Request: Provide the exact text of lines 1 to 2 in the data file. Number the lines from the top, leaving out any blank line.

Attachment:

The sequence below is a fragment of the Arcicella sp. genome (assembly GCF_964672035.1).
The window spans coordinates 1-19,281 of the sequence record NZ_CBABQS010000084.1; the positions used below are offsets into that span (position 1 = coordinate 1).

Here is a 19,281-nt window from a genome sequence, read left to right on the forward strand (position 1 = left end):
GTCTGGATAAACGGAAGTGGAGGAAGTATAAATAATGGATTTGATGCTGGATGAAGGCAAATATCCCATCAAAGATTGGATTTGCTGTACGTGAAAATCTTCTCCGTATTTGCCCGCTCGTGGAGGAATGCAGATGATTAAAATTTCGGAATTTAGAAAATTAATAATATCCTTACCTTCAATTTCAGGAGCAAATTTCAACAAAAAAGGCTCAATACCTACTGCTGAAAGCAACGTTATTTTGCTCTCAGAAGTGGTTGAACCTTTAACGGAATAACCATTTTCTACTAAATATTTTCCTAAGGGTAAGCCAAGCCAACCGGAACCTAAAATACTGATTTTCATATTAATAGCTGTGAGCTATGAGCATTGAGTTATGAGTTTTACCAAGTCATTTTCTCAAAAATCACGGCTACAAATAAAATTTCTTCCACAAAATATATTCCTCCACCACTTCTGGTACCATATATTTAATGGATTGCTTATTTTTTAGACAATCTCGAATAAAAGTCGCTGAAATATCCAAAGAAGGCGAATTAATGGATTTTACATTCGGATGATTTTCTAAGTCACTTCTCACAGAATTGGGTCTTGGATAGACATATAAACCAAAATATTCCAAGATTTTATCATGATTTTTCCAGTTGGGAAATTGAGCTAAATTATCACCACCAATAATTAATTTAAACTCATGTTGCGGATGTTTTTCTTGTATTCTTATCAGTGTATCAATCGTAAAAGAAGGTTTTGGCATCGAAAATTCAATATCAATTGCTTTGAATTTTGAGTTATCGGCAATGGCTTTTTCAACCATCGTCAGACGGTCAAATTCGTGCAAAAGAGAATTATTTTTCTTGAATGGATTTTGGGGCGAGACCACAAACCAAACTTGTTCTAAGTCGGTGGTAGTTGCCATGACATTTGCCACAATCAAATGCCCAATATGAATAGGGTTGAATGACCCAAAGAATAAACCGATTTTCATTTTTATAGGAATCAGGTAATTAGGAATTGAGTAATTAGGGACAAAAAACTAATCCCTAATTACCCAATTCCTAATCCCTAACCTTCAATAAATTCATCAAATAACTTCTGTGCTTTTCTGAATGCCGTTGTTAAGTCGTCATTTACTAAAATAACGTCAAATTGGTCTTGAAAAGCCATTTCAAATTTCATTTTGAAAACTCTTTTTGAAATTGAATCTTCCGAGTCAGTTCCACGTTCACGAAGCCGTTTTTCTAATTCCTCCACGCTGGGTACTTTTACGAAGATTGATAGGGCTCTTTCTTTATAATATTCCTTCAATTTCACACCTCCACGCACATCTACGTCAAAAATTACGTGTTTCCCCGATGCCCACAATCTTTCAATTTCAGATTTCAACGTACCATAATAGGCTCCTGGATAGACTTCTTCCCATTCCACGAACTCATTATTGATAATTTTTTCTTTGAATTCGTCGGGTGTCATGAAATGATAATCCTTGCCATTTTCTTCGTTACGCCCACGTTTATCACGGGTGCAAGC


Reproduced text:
The sequence below is a fragment of the Arcicella sp. genome (assembly GCF_964672035.1).
The window spans coordinates 1-19,281 of the sequence record NZ_CBABQS010000084.1; the positions used below are offsets into that span (position 1 = coordinate 1).